Saturday, March 12, 2005

Free Speech for Students?

Ward Churchill, the fellow who is enjoying the benefits of free speech in academia, in fact doesn’t like free speech when other people criticize him.

In 1994, when Churchill was scheduled to speak at the University of Hawaii-Manoa, a student cartoonist for the student newspaper attacked him. The student, Grant Crowell, describes what happened as follows:
Churchill arrived, as planned, and began his speech. Shortly thereafter, Churchill's speaking engagement changed from a book discussion into a public protest rally featuring . . . Churchill . . . blaring into microphones over my “racist cartoon” and demanding my dismissal.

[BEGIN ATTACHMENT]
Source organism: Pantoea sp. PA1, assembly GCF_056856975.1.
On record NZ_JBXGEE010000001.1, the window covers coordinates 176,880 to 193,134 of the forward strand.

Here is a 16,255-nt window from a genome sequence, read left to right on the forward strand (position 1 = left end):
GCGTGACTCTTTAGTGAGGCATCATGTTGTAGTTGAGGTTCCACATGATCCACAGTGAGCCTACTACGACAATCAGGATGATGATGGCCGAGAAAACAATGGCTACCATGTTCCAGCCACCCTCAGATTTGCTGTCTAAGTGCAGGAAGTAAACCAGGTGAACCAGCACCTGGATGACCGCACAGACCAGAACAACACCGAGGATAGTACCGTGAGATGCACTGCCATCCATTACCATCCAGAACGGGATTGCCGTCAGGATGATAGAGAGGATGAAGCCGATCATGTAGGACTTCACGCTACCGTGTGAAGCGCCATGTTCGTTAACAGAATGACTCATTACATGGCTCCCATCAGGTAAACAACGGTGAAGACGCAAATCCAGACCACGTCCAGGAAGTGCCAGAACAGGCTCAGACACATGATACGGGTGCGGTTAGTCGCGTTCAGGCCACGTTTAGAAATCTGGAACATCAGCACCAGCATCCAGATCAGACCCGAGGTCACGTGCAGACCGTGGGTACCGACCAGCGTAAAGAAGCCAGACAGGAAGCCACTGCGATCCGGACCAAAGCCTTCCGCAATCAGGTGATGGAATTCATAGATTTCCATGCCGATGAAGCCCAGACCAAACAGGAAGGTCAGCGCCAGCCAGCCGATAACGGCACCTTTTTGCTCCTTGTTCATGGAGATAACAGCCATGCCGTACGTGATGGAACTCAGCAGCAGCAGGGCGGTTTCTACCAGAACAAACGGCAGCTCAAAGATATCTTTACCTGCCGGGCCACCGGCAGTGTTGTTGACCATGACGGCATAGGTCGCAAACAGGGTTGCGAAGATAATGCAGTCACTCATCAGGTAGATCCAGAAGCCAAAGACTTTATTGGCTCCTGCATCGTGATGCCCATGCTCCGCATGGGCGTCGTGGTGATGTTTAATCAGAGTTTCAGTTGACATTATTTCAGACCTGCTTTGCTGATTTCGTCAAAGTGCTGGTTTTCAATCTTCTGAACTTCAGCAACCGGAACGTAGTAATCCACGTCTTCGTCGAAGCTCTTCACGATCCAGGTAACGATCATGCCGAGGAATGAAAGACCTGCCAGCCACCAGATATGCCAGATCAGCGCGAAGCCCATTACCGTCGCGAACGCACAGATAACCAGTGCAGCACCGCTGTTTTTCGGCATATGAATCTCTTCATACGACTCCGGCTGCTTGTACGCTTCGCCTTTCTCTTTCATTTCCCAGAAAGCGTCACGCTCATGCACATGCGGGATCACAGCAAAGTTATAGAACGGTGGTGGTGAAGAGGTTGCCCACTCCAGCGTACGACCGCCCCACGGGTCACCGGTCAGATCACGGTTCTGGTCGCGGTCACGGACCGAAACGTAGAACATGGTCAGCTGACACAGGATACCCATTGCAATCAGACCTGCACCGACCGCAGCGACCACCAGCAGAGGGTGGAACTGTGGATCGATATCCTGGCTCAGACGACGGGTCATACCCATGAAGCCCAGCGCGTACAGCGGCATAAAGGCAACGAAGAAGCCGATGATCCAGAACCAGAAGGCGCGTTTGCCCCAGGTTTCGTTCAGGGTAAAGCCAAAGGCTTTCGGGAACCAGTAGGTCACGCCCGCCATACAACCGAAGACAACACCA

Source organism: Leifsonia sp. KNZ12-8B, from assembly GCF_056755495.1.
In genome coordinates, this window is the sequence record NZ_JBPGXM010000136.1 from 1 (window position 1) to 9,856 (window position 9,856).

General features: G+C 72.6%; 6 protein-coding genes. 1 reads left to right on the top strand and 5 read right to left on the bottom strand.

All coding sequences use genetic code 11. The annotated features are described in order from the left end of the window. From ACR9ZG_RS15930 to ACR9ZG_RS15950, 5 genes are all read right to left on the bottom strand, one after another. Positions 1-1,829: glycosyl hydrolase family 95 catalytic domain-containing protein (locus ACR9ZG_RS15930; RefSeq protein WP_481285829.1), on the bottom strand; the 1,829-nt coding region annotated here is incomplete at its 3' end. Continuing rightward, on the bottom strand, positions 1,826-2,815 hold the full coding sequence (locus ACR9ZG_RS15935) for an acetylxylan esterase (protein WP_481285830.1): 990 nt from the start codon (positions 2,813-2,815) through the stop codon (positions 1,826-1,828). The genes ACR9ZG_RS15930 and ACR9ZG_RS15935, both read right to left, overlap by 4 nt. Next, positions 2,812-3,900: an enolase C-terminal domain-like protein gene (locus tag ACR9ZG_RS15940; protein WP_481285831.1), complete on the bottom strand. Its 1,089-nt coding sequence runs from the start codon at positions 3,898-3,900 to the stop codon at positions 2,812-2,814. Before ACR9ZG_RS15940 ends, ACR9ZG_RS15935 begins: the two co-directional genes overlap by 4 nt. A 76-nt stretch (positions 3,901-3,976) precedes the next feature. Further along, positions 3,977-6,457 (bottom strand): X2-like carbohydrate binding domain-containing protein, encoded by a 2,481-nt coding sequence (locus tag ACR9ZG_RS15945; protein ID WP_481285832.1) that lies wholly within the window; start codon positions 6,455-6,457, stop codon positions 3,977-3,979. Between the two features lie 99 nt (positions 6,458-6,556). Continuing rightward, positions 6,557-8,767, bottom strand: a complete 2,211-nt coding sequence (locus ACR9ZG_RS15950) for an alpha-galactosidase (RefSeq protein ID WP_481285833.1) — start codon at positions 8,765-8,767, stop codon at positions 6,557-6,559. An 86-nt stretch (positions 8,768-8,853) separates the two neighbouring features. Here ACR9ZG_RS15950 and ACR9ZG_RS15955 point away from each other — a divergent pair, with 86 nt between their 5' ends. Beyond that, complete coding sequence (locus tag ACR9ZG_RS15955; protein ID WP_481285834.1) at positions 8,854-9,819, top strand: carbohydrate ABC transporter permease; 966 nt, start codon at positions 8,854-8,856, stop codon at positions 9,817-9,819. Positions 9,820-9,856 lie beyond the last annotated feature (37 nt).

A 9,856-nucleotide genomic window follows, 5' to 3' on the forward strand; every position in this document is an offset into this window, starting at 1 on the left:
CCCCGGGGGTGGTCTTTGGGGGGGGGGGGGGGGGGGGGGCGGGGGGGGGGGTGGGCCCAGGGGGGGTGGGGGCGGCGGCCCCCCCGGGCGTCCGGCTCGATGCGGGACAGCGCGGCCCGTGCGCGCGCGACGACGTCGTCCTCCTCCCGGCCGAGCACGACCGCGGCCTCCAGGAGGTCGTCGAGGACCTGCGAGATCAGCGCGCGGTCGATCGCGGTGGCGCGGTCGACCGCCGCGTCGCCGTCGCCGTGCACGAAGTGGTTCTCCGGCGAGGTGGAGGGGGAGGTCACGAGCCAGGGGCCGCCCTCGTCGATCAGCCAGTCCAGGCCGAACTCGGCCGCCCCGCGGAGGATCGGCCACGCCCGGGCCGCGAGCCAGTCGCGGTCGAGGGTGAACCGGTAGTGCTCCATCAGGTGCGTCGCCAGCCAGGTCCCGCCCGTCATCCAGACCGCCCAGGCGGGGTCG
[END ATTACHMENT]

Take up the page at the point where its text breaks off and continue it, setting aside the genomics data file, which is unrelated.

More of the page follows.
During Churchill’s speaking time at the event, this man -- a man who had never met me and refused to do so before and during the event -- included in his speech a reference to me as “vermin,” and shared aloud a story of how an unnamed Nazi cartoonist was tried at the WWII Nuremburg trials, executed, dismembered and then cremated. Churchill’s ended this story with his own personal comment of, “Now, I’m not saying that should happen to Grant, but it would be a good thing.”

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